Author Topic: Armie Hammer & Timothée Chalamet find love in Call Me By Your Name (2017)  (Read 212515 times)

Offline Aloysius J. Gleek

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 Peter Spears
                                       @pjspears


3:41 PM - 4 Oct 2017
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https://twitter.com/pjspears/status/915708403888066560

This.




 Armie Hammer Global‏
                                      @ArmieHGlobal


3:23 PM - 4 Oct 2017
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https://twitter.com/ArmieHGlobal/status/915703978368880640


Call Me By Your Name posters in the subway in London




 iana @ LFF‏
                                       @yorgosIanthimos


3:19 PM - 4 Oct 2017
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https://twitter.com/yorgosIanthimos/status/915702858229714945

king’s cross st pancras !!
SHES HERE AND SHES BEAUTIFUL



"Tu doives entendre je t'aime."
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Cowboy Curtis (Laurence Fishburne)
and Pee-wee in the 1990 episode
"Camping Out"

Offline Aloysius J. Gleek

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[youtube=780,750]http://www.youtube.com/watch?v=bTYUyDjVCRU[/youtube]
https://www.youtube.com/watch?v=bTYUyDjVCRU

Maurice Ravel: Miroirs III. Une Barque sur L'Ocean (1904-1905)
(pianist André Laplante)
Sounds familiar....
« Last Edit: November 05, 2017, 11:53:00 am by Aloysius J. Gleek »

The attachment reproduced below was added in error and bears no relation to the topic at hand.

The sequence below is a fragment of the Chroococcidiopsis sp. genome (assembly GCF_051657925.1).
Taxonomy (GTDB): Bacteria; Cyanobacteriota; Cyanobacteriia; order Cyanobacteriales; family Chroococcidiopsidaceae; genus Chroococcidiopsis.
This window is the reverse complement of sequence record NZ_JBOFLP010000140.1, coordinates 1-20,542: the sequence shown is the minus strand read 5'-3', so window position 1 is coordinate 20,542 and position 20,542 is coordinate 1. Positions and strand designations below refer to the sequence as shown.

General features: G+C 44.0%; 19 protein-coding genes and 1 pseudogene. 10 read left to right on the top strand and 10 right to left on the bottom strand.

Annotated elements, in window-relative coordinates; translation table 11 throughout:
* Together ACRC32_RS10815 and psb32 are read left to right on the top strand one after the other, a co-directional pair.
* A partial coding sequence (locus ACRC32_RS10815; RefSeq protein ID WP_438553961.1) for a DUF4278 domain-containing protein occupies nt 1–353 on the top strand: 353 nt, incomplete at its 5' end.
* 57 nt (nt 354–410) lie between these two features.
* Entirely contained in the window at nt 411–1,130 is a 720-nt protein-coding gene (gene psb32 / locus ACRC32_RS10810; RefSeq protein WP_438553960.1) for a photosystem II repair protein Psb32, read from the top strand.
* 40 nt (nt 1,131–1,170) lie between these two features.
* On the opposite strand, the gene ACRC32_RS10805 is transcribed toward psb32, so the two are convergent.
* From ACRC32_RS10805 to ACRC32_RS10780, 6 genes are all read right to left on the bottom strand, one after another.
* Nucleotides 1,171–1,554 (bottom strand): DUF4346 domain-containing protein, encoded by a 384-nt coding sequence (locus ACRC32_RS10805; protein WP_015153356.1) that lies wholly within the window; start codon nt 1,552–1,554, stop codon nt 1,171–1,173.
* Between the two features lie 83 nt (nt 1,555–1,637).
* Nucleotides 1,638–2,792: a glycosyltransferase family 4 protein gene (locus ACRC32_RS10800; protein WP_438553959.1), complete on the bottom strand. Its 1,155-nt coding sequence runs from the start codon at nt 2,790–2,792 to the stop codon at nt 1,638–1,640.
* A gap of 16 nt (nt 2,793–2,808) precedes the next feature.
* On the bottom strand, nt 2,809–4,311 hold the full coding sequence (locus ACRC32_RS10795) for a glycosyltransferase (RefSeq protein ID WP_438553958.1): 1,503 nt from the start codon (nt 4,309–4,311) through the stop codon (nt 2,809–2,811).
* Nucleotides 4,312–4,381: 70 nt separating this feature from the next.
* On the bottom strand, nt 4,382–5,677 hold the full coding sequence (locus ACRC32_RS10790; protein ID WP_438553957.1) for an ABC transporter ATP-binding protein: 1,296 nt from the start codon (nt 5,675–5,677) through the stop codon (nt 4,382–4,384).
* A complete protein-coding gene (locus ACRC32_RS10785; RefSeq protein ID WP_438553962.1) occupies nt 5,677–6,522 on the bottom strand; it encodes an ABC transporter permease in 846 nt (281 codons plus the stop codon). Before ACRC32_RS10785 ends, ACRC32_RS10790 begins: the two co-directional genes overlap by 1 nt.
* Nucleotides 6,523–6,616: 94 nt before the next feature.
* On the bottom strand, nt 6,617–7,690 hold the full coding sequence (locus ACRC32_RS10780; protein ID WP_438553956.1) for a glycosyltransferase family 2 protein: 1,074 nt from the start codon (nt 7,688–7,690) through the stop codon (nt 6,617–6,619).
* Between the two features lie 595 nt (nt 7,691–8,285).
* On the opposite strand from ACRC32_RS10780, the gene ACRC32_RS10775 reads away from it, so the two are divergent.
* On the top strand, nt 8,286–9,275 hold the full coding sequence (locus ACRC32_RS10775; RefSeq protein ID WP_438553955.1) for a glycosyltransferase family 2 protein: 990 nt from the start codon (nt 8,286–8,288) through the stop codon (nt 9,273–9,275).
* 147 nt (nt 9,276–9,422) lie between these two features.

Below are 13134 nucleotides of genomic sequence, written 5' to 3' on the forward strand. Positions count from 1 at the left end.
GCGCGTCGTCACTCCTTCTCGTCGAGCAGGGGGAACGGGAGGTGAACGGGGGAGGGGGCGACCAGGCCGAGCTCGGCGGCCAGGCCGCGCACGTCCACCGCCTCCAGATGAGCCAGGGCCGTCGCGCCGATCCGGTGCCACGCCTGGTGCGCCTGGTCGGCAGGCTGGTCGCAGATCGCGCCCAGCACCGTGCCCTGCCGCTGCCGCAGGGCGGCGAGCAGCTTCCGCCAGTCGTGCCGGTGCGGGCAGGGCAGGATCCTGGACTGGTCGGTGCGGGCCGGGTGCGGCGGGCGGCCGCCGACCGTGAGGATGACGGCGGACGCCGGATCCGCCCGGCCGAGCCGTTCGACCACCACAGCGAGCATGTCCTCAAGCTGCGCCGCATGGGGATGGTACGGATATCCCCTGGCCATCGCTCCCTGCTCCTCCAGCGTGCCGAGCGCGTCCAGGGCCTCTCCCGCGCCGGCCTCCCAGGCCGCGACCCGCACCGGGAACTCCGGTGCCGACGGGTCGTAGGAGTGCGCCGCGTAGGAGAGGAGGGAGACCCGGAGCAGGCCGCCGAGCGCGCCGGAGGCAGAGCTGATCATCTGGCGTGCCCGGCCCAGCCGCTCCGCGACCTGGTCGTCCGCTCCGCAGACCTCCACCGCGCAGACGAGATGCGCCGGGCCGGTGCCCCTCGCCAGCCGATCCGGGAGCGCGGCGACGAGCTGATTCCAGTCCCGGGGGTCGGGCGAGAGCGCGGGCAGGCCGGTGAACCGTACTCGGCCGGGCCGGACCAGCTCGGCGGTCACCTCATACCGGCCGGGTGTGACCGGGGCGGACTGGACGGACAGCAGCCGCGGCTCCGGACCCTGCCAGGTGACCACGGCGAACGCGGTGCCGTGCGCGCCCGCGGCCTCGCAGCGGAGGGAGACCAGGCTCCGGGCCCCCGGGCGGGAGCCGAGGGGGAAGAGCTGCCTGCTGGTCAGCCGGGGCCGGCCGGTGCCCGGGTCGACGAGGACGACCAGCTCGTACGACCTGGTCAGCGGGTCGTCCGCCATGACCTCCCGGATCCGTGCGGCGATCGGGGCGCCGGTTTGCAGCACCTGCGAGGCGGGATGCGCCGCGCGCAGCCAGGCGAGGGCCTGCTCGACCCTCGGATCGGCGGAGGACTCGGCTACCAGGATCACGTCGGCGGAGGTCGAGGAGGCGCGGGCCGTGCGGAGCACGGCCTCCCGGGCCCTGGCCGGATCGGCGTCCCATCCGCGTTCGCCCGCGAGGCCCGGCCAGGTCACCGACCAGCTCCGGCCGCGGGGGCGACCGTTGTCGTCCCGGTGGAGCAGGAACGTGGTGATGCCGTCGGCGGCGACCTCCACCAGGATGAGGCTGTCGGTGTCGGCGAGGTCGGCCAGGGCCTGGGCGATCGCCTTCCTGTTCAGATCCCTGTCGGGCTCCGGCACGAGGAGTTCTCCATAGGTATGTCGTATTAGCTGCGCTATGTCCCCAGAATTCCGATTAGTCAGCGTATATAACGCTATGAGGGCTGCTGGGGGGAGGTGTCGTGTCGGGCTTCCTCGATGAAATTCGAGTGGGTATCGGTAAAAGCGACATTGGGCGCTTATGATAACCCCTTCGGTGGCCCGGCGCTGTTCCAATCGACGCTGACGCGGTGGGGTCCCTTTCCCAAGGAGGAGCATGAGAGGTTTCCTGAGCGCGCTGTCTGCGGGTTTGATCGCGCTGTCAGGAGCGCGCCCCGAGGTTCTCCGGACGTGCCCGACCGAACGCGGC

"Tu doives entendre je t'aime."
(and you know who I am...)


Cowboy Curtis (Laurence Fishburne)
and Pee-wee in the 1990 episode
"Camping Out"

Offline Aloysius J. Gleek

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[youtube=800,350]http://www.youtube.com/watch?v=KLDe2cuViq8[/youtube]
https://www.youtube.com/watch?v=KLDe2cuViq8
Now THIS is the
interview we wanted
Wednesday evening!

Luca Guadagnino | Call Me by Your Name  Press Conference | NYFF55

Film Society of Lincoln Center
Published on Oct 4, 2017





Call Me by Your Name, director Luca Guadagnino and screenwriter James Ivory’s tender adaptation of André Aciman's novel is one of the year’s cinematic sensations. In a press conference, the director discussed his favorite movie romances, the Maurice Pialat film that inspired him most, À Nos Amours  (1983) how musician Sufjan Stevens acts as a narrator in Call Me by Your Name, and more.

A story of summer love unlike any other, the sensual new film from the director of I Am Love,  set in 1983, charts the slowly ripening romance between Elio (Timothée Chalamet), an American teen on the verge of discovering himself, and Oliver (Armie Hammer), the handsome older grad student whom his professor father (Michael Stuhlbarg) has invited to their vacation home in Northern Italy. Adapted from the wistful novel by André Aciman, Call Me by Your Name is Guadagnino’s most exquisitely rendered, visually restrained film, capturing with eloquence the confusion and longing of youth, anchored by a remarkable, star-making performance by Chalamet, always a nervy bundle of swagger and insecurity, contrasting with Hammer’s stoicism. A Sony Pictures Classics release. Special thanks to French Cultural Services.




« Last Edit: October 06, 2017, 12:43:18 pm by Aloysius J. Gleek »
"Tu doives entendre je t'aime."
(and you know who I am...)


Cowboy Curtis (Laurence Fishburne)
and Pee-wee in the 1990 episode
"Camping Out"

Offline Aloysius J. Gleek

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https://theplaylist.net/call-me-by-your-name-luca-guadagnino-20171005/